There are often weak light phenomena that require long exposure times despite the aperture being open in order to keep the ISO numbers as low as possible. However, you cannot expose for as long as you like, because the point-shaped stars become lines due to the rotation of the earth. What is desirable for startrail recordings has a rather disruptive effect here. The so-called 500 rule may help: 500 divided by the focal length of the lens results in the longest exposure time at which the stars still appear as points in the picture. With a focal length of 20 mm, for example, there is a maximum exposure time of 25 seconds. With my focal length of 11 mm, the maximum exposure time is 45 seconds. Practice quickly shows that this rule of thumb is better to be checked with test images. It is better to also include the properties of the camera used (sensor size, pixel density, aperture). There are again useful apps for smartphones that calculate more precise values ​​- PhotoPills calculates, for example, 23 seconds for the 11 mm lens used here, i.e. half the value of the 500 rule of thumb! The sample shots were all taken with 30 seconds, as this led to good results at ISO 1600.

You also have to consider in advance whether you want to create photos of the northern lights or compositional images. If the latter is planned, you should choose several places for the forecast weather / KP index optimum at night, especially in mountainous regions, with a distance of several kilometers if necessary, but which can be easily and safely reached within the time window - auroras can be forecast well - but unpredictable.

The dynamics of the northern lights are of course impressive, so that video recordings can also be used as a supplement to photographic recordings. One then encounters the difficulty of having to work with long exposure times and high sensitivities for individual shots. If you want to create smooth film sequences e.g. in PAL mode, 25 frames per second are necessary. In the NSTC standard there are even 30 (29.97) full images per second.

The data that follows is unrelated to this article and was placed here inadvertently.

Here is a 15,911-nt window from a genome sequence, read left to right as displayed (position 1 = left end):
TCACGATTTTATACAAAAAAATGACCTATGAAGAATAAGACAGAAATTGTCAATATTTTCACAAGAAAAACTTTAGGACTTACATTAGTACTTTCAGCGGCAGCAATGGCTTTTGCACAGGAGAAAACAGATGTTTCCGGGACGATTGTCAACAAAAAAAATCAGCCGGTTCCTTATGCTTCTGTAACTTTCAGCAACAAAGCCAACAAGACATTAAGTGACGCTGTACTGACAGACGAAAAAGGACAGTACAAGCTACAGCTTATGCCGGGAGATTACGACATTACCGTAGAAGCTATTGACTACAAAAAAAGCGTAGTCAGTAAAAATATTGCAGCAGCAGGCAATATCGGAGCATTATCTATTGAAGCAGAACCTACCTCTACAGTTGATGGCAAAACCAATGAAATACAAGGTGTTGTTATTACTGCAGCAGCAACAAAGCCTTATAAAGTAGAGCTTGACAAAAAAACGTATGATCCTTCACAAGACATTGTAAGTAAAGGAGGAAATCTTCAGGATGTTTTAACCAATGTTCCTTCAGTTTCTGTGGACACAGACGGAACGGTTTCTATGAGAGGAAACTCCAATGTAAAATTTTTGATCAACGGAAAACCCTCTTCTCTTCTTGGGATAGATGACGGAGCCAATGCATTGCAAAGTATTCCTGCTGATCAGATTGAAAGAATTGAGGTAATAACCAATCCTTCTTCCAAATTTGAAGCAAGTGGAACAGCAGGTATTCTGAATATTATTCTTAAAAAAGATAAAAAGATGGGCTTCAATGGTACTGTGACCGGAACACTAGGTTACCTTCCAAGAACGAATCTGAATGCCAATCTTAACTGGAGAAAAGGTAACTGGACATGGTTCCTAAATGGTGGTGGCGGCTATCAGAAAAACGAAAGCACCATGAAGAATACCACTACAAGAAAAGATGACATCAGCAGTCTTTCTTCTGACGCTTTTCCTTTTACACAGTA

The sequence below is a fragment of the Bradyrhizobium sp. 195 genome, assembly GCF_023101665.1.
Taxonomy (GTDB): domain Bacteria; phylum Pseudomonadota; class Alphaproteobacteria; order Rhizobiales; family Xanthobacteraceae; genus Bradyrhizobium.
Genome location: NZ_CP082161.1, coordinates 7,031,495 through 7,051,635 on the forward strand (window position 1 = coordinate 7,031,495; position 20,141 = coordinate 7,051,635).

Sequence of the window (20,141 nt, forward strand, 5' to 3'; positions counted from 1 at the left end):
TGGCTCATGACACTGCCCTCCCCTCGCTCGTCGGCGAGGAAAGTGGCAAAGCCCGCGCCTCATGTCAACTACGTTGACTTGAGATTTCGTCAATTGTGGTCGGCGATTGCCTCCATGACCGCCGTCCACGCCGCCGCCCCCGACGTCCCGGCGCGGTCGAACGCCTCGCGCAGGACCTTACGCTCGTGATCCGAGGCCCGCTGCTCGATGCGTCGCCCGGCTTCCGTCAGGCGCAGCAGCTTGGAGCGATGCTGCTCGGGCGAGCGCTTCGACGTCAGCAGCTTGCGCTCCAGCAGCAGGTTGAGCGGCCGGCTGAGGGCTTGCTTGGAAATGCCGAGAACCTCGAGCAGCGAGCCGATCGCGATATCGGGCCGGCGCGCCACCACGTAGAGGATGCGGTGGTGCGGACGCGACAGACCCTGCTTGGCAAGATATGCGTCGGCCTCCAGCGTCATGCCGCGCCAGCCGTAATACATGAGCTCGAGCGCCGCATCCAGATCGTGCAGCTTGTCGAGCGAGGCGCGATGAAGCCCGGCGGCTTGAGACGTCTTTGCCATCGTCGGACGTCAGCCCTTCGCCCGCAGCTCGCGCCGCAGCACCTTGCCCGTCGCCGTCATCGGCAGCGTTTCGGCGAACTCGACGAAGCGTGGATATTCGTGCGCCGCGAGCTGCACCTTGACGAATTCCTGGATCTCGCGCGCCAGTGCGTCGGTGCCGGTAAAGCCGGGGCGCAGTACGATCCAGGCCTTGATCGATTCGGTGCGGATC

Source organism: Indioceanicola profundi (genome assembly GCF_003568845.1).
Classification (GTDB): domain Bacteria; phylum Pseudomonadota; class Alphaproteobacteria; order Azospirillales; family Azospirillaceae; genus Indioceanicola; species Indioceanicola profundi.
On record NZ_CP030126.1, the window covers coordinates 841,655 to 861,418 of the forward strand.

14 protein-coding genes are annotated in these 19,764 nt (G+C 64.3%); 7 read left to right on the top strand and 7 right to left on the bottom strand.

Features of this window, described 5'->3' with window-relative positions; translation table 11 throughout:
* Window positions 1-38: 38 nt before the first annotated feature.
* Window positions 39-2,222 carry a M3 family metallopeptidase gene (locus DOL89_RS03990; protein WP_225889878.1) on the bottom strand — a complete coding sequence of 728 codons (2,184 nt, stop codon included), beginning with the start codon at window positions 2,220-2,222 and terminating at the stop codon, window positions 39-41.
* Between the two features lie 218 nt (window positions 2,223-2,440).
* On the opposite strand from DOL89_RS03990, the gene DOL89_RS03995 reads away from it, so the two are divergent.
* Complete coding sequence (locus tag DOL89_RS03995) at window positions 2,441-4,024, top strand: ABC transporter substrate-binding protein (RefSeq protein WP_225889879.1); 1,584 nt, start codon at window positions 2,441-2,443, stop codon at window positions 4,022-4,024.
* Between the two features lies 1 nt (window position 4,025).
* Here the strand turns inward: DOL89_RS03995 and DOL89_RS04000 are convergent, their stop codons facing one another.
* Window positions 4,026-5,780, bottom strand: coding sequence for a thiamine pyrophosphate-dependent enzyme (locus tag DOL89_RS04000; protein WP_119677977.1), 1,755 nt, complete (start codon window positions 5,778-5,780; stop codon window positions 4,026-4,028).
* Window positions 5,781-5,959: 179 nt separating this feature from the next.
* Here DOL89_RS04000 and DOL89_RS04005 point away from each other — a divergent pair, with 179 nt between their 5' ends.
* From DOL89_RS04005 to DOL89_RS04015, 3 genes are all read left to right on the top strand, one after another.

There were only 1/25 second in Pal and 1/30 second in NSTC format left for the longest exposure times. If you consider the above exposure time of the individual images of 30 s and ISO sensitivity of 1600, you can see that this is not feasible. One way to capture an impression of the aurora borealis movement is to create gifs like in the following example. In doing so, one consciously accepts the recognizable transitions from picture to picture.

 

Polarlicht gif

 

If you now increase the number of individual shots and reduce the exposure time to just possible values, the advantage of the raw format becomes apparent, because in post-processing many details and tonal values can be generated from the 16-bit images despite the exposure time being too low, which would be lost with JPEG recordings. In this way, smooth video clips can be created.

The final video at the end of this article consists e.g. of 274 individual shots, each with an exposure time of 8 seconds, which were post-processed in Adobe Lightroom and exported as JPEGs. The resulting mp4 video from all JPEG recordings thus compresses the entire recording time of 2192 seconds into a film clip of 11 seconds and already looks quite fluid.

 

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Picture 1: Northern lights in the Lyngenfjord Alps at the seventieth latitude

 

Picture 2: Northern lights in the Lyngenfjord Alps at the seventieth latitude

 

Picture 3: Northern lights in the Lyngenfjord Alps at the seventieth latitude

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Picture 4: Northern lights in the Lyngenfjord Alps at the seventieth latitude

 

Picture 5: Northern lights in the Lyngenfjord Alps at the seventieth latitude

 

Video: 274 recordings of the northern lights over the Lyngenfjord Alps as 11s video clip.